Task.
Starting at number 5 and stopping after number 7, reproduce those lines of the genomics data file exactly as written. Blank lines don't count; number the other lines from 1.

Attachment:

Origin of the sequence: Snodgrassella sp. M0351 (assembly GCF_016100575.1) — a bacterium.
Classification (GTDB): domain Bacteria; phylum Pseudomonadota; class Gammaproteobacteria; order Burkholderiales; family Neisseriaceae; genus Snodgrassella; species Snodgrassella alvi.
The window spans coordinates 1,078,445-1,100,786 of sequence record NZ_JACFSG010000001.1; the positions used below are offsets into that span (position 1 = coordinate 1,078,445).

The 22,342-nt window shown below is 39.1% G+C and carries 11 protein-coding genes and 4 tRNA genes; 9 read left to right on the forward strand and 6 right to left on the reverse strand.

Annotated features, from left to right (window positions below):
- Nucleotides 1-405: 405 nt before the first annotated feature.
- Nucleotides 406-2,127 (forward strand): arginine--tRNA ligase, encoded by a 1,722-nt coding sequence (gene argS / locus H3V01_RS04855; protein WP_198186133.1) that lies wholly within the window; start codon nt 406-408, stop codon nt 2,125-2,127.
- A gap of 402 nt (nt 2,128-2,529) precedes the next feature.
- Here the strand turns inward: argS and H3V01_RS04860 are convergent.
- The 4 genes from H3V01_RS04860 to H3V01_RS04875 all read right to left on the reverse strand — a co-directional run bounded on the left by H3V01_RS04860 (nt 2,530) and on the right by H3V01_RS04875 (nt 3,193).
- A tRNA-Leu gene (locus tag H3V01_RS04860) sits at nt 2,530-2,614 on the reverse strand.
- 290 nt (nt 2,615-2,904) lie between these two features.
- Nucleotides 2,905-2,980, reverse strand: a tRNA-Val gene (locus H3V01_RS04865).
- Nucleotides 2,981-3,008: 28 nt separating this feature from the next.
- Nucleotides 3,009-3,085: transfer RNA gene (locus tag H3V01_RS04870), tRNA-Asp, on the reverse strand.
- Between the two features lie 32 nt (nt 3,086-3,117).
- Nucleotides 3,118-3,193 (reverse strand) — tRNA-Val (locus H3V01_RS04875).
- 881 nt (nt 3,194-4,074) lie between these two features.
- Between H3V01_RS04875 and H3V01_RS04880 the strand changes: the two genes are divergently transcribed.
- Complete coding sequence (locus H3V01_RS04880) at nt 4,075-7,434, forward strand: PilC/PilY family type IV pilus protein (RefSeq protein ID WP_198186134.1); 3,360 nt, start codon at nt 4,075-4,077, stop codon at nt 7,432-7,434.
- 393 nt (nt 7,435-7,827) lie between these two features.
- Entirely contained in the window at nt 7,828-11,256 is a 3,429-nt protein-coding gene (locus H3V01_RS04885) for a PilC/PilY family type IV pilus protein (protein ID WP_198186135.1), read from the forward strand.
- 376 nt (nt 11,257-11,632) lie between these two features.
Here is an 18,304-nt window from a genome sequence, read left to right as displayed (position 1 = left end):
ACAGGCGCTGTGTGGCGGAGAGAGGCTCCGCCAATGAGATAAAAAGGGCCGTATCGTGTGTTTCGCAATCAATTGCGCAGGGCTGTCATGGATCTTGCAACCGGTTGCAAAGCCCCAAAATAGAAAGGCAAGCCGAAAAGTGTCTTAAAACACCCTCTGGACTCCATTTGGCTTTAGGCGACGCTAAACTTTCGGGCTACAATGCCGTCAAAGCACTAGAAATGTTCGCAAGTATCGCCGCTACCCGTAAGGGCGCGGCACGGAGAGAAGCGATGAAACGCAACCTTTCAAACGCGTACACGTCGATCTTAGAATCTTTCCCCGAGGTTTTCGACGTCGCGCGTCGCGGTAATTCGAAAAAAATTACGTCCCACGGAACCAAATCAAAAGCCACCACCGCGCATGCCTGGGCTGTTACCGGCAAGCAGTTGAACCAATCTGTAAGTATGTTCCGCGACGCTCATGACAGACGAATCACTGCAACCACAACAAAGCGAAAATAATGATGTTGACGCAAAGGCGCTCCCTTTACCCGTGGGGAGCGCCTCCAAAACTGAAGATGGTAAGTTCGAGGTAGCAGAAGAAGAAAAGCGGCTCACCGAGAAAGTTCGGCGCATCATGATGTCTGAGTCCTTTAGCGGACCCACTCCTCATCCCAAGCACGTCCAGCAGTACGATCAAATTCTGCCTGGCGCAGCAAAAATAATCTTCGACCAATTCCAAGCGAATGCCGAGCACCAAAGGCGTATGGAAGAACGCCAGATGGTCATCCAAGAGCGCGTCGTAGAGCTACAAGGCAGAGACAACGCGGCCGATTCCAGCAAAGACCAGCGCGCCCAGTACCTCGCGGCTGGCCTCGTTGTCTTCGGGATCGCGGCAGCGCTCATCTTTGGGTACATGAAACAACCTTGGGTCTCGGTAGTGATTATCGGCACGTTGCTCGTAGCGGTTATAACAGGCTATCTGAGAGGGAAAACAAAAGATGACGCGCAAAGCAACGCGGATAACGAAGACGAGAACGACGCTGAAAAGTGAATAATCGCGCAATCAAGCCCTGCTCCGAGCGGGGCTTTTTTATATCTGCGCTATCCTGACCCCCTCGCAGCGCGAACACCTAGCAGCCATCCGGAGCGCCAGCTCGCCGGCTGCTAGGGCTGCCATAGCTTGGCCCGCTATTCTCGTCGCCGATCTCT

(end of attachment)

Annotated features, from left to right (window positions below):
- Nucleotides 1-405: 405 nt before the first annotated feature.
- Nucleotides 406-2,127 (forward strand): arginine--tRNA ligase, encoded by a 1,722-nt coding sequence (gene argS / locus H3V01_RS04855; protein WP_198186133.1) that lies wholly within the window; start codon nt 406-408, stop codon nt 2,125-2,127.